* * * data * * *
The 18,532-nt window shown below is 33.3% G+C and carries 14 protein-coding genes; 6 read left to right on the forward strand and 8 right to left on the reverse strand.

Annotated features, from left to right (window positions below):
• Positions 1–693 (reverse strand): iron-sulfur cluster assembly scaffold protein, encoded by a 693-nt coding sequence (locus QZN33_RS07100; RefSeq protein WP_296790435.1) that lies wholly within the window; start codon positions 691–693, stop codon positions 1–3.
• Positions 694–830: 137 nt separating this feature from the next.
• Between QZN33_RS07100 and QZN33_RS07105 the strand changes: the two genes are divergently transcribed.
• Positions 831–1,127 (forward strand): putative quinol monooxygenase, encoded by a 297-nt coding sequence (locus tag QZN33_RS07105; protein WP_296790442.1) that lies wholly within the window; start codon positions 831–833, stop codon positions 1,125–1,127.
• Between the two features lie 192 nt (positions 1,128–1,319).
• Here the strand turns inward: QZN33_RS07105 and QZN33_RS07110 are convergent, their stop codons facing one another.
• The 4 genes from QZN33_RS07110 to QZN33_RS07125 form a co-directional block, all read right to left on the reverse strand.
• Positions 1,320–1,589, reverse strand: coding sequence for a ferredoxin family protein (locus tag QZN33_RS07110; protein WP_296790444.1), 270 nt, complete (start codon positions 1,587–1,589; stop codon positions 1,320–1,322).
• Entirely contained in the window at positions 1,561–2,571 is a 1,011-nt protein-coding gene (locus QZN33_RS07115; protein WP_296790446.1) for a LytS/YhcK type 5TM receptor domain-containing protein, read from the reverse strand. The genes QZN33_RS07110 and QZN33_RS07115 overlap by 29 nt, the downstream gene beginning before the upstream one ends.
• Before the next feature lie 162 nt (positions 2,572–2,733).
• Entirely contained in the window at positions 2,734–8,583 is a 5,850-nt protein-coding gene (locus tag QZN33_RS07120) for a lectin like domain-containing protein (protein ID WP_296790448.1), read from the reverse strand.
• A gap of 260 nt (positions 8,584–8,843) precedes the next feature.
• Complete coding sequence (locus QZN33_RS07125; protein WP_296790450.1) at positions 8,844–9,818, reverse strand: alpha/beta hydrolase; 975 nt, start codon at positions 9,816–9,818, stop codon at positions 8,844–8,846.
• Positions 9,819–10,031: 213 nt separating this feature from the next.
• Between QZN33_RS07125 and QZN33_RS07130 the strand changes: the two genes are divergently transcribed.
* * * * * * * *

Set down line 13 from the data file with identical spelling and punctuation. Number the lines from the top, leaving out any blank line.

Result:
• Entirely contained in the window at positions 2,734–8,583 is a 5,850-nt protein-coding gene (locus tag QZN33_RS07120) for a lectin like domain-containing protein (protein ID WP_296790448.1), read from the reverse strand.